NEW NET Weekly List for 02 Oct 2012

Below is the final list of issues for the Tuesday, 02 Oct 2012, NEW NET (NorthEast Wisconsin Network for Entrepreneurism and Technology) 7:00 - 9:00 PM weekly gathering at Sergio's Restaurant, 2639 South Oneida Street, Appleton, Wisconsin, USA. I'm not going to be able to remote in to the meeting tonight -- for the second week in a row there were a whole bunch of changes on the project at work , and I'm running behind on getting everything done...

The ‘net
1.        Twitter Co-Founders’ New Site, Medium, Will Open to Public in New Year  http://allthingsd.com/20120925/twitter-co-founders-new-site-medium-will-open-to-public-in-new-year/  “Medium, the new publishing platform created by Twitter co-founders Ev Williams and Biz Stone, is currently only open to a couple hundred “early adopters” who have crafted interesting stories and essays on specific topics…that will change after the first of the new year…when the lightweight publishing site becomes more widely available to the public…Williams would like to keep Medium relatively high-quality, though he recognizes that, in publishing, low barriers to entry feed the content machine by making people feel good, thus spurring them to share more content (Instagram, Williams noted, is a key example of this). Also, he believes more and more media consumption will come via networks and platforms instead of individual websites…Williams later said that Medium — aptly described…as a “collaborative publishing platform” — would open to the public sometime next year, and…would be open to media beyond blogs and texts, including videos and photos…”
2.       Amazon.com Planning Online Wine Sales  http://online.wsj.com/article_email/SB10000872396390443328404578023152961977418-lMyQjAxMTAyMDIwNzAyODc3Wj.html  “Amazon.com Inc. is planning an online marketplace for wine sales directly to consumers…marking the Seattle Web giant's second foray into the business in three years…Amazon said the marketplace would begin in the coming weeks and the online retailer will charge wineries a 15% commission of the sale price, as well as a monthly fee of about $40…In 2009, Amazon pulled back from an effort to sell and ship wine after its partner, New Vine Logistics, suspended operations amid financial troubles. This latest effort would spare Amazon the cost and difficulty of shipping fragile and heavy wine bottles by passing that responsibility on to the vineyards…Wine sales online are challenging due to a patchwork of state-by-state rules that limit which companies can sell alcoholic beverages…shippers must ensure that recipients signing for packages are at least 21-years-old, the legal limit. Online wine sales represent less than 1% of total U.S. wine sales, according to Wine.com…”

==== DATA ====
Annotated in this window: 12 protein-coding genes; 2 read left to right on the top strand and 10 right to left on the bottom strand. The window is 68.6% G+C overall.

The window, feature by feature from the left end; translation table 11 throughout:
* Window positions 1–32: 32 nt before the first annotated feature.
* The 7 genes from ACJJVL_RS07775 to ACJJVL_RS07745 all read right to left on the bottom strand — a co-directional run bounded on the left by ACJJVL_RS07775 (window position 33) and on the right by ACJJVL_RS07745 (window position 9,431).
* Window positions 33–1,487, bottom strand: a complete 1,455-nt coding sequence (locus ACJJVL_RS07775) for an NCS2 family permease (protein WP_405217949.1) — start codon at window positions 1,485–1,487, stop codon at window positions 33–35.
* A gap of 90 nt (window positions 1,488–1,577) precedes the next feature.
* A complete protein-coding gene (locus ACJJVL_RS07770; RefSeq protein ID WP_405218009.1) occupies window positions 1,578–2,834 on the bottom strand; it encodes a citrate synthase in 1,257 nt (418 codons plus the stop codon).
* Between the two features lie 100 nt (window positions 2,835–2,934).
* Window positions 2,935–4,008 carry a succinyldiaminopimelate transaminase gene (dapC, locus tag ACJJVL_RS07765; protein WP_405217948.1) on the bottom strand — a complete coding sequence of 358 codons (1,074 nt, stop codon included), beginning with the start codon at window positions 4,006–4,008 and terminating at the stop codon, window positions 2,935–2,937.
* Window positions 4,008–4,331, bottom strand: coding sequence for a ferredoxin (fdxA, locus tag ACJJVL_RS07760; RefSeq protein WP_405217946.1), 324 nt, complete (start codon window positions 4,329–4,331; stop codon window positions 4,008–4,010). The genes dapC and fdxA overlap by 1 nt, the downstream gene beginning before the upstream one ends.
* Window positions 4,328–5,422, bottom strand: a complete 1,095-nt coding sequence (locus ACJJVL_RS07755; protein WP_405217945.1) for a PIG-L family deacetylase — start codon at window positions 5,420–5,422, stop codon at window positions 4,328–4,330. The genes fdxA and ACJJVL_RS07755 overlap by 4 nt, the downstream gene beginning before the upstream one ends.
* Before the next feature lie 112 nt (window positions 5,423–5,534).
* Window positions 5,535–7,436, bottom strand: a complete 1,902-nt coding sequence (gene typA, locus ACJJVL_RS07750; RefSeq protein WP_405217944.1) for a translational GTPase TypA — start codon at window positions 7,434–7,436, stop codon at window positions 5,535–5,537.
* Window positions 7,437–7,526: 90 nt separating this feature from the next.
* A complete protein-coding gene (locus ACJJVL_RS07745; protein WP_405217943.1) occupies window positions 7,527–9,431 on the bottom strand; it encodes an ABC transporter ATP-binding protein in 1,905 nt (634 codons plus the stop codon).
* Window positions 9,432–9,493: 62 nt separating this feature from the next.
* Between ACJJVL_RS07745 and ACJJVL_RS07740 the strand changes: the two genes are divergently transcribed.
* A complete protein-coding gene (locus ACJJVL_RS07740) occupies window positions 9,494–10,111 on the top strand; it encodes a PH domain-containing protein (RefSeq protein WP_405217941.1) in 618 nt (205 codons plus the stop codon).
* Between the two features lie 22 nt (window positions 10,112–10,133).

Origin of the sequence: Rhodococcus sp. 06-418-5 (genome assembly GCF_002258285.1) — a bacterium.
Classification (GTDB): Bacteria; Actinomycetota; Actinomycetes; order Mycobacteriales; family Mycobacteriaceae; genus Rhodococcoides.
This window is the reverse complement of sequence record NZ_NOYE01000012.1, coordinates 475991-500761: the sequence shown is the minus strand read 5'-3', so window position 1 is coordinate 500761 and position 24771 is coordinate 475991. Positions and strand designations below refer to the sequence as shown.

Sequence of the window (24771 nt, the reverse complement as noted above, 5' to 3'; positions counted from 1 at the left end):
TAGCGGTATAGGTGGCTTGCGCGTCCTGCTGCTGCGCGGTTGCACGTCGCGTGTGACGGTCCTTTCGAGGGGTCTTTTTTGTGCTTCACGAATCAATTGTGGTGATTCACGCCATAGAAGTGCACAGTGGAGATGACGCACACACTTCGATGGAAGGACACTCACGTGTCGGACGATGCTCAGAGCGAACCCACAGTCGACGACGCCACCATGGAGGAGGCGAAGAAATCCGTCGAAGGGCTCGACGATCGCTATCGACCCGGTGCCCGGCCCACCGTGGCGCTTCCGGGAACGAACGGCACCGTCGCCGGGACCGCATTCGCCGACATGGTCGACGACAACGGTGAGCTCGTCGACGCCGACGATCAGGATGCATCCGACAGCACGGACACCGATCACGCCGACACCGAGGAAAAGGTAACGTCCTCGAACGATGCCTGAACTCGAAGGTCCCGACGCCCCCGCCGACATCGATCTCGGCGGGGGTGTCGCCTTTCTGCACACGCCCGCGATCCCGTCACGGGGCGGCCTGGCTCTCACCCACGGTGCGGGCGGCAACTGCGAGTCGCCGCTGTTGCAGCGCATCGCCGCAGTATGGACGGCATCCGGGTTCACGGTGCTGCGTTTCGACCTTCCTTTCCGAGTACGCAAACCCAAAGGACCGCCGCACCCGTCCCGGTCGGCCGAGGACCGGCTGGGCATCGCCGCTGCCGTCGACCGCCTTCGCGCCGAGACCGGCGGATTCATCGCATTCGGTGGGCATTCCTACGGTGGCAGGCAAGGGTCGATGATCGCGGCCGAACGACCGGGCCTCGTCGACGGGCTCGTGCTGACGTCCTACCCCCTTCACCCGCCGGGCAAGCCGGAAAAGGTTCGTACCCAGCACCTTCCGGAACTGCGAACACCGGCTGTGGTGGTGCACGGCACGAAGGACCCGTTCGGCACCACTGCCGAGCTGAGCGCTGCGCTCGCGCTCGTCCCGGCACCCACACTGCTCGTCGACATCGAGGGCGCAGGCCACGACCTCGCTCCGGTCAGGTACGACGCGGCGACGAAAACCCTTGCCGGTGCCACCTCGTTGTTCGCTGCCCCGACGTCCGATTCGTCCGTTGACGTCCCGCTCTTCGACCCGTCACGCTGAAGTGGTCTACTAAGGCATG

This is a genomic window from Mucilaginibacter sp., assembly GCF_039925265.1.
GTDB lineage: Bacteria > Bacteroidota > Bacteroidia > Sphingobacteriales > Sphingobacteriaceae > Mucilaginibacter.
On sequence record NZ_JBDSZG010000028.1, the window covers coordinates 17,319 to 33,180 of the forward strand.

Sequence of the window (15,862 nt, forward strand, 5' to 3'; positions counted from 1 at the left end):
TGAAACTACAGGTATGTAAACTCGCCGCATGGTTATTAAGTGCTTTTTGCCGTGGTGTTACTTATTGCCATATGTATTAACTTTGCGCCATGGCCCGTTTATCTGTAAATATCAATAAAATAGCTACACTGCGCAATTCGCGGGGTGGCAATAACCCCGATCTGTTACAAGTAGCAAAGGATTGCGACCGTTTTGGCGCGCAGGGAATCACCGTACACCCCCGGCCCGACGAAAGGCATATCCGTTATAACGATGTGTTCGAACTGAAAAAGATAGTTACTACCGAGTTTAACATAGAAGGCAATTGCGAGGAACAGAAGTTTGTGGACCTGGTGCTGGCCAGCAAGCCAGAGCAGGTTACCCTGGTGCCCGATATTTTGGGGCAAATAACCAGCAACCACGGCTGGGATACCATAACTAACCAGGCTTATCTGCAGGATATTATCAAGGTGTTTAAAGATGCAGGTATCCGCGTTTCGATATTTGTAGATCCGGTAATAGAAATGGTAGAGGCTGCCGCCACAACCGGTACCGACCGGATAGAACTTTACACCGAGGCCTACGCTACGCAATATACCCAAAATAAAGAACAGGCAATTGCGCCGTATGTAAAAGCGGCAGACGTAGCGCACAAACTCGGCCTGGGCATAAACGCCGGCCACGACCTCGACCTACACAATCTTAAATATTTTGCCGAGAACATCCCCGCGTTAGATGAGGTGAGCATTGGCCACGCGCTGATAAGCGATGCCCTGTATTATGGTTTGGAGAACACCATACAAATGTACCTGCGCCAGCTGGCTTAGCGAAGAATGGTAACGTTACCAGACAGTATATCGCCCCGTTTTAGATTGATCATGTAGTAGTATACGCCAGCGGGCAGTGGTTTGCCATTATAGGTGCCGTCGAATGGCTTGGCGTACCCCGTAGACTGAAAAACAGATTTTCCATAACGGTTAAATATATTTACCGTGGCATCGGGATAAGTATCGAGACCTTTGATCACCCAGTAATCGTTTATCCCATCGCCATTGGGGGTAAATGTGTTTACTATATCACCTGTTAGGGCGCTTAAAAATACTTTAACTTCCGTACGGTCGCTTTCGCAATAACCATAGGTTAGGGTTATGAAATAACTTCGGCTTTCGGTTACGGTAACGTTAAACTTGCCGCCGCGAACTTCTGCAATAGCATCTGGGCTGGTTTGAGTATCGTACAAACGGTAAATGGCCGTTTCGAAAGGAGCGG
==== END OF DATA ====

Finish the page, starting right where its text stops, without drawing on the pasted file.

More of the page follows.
3.       Mozilla Foundation puts password killer, Persona, in beta  http://download.cnet.com/8301-2007_4-57521978-12/safeguard-your-online-persona-with-mozilla-id-system/  “If you've ever struggled with remembering your Facebook password, or felt uncomfortable using your Google ID to log in to a non-Google Web site, Mozilla has a solution for you -- one it calls Persona. This first beta of Persona, which used to be called Mozilla's BrowserID project, is designed to compete with Web site login systems like the ones offered by Twitter, Facebook, and Google. Whether this open source alternative can hold its own against those other login heavy-hitters, though, is another story. Persona essentially aims to give you a cross-platform, cross-browser way to log into a variety of Web sites with a single username and password -- but without compromising your privacy. In its description of Persona, Mozilla describes the service as one that imposes a Chinese wall between the act of logging you in and whatever you do once you've logged in. "The history of what sites you visit is stored only on your own computer,"…This is a notable difference from social-networking services such as LinkedIn, Twitter, Facebook, and Google Plus, which track your navigation after you've logged in. Even when not logged in, social-networking site widgets can report back who has visited a site where the widget is embedded…”